“From Antarctica to the Oceans, Climate Change Damage Is About to Get a Lot Worse, IPCC Warns

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Full Link to Article on InsideClimate News

Dangerous shifts are already underway. If fossil fuel use continues at this pace, the world will see sweeping consequences for nature and humans, report authors say.

BY SABRINA SHANKMAN , 25SEP19, InsideClimate News

“As the planet warms, diverse ecosystems—from mountain glaciers to the icy Arctic to the oceans—are already seeing dangerous effects from climate change. Future warming will threaten food supplies, force the migration of countless species and dramatically change the icy regions of the world. The changes are coming. How much is up to us, scientists warn in a new report released Wednesday by the United Nations.

“The changes are happening faster than many scientists expected to see, and they’re often intricately connected, with cascading effects that can ripple through ecosystems.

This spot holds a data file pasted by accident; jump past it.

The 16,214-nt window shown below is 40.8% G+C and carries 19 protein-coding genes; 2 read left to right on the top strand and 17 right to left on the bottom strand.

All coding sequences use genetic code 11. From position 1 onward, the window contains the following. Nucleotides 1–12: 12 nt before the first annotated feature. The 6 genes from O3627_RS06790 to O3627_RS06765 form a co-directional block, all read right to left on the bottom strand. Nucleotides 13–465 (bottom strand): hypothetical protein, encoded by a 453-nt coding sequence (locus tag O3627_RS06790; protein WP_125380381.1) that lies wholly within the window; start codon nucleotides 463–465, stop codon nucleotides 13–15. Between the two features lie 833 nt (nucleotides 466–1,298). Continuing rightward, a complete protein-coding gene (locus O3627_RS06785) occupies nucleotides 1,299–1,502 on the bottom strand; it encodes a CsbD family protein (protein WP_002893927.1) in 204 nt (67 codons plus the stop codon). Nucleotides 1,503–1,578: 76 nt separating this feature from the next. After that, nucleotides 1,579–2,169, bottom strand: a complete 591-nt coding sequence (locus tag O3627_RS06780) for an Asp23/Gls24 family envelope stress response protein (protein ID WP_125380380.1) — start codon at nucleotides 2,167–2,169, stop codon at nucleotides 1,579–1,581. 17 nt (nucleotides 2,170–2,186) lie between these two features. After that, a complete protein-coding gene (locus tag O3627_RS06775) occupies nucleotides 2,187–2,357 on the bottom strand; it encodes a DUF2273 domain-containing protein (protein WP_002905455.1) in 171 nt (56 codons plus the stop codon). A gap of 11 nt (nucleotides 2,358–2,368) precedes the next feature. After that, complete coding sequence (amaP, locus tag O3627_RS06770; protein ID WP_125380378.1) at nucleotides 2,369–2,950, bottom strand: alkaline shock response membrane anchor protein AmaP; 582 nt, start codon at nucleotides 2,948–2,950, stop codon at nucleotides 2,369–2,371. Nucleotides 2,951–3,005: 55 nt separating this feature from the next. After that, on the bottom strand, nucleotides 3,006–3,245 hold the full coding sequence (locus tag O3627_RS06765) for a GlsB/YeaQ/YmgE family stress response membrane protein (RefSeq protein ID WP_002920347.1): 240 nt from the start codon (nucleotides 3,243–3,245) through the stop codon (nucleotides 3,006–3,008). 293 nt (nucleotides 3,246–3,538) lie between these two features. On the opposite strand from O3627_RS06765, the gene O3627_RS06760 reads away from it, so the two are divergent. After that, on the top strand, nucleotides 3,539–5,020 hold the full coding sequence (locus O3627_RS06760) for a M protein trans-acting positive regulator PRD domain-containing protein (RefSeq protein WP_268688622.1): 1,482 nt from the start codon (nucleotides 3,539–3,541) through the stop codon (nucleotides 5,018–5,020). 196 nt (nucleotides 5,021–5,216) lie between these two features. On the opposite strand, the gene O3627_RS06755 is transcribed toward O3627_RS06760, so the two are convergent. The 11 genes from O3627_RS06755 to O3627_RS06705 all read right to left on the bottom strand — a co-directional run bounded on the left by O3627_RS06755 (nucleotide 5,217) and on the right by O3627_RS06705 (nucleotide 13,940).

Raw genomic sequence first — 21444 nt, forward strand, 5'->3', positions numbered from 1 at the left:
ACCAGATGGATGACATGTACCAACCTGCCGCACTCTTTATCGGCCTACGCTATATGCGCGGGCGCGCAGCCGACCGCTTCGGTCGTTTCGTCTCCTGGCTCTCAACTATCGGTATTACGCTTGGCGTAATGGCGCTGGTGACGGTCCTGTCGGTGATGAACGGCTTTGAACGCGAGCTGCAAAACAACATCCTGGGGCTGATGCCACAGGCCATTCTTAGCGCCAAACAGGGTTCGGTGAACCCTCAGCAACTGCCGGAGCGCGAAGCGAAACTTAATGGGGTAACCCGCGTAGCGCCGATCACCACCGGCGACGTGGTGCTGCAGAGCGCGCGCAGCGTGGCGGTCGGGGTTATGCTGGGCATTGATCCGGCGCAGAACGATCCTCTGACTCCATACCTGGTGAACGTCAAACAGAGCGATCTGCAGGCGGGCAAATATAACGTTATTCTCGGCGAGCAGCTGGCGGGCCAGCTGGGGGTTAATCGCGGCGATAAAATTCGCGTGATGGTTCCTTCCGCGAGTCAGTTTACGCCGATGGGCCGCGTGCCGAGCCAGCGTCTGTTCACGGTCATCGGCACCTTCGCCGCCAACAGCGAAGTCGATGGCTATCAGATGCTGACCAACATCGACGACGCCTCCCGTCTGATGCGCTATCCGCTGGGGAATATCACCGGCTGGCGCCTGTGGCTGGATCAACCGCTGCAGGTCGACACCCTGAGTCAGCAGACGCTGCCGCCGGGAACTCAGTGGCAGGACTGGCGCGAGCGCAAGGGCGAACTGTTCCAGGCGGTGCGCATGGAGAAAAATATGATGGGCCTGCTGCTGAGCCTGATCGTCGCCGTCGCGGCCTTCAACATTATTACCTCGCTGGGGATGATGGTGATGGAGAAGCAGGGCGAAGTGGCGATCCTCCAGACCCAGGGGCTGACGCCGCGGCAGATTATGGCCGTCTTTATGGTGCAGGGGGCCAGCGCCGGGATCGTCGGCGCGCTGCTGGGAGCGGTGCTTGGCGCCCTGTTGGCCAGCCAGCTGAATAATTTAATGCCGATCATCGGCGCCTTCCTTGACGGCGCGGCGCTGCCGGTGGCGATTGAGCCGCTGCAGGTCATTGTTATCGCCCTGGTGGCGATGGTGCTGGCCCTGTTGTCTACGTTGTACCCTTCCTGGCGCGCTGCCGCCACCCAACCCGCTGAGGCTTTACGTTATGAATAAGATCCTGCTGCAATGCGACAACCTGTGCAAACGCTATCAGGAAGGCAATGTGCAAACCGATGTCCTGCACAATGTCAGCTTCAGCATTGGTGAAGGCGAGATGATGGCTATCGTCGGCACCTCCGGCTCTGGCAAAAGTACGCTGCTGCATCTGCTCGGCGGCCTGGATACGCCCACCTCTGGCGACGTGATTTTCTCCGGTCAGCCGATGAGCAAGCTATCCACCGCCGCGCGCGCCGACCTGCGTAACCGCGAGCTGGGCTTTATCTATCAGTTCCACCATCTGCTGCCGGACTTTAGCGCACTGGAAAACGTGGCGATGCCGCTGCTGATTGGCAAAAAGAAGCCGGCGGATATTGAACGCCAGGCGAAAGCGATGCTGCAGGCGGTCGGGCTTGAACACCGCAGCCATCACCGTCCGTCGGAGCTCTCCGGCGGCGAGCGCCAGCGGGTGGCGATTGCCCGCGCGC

“As global temperatures rise, time is running out. The cryosphere—areas of the planet that are frozen—is shrinking as glaciers and sea ice melt, snowpack declines and permafrost thaws. At the same time, oceans have absorbed 90 percent of the excess heat and about a quarter of the carbon dioxide from human activities, leading to greater acidification that harms shellfish and corals and lowers oxygen levels in the water.

“The world’s oceans and cryosphere have been taking the heat for climate change for decades,” said Ko Barrett, vice chair of the United Nations’ Intergovernmental Panel on Climate Change (IPCC), which produced the report on climate change’s impact on the oceans and cryosphere. “The consequences for nature and humanity are sweeping and severe.”

“Just how severe the impacts will become—whether sea level rise stops at 1 to 2 feet by 2100 or continues to rise as high as 3.5 feet; whether the planet sees 20 times more marine heat waves or 50 times more—depends on how, and how quickly, humanity responds to the crisis, the report found.

“The report brought together 104 scientists from 36 countries with a variety of expertise. As they reviewed the existing research, the diverse group found interconnections and a magnitude of change that hadn’t been as clear before…”

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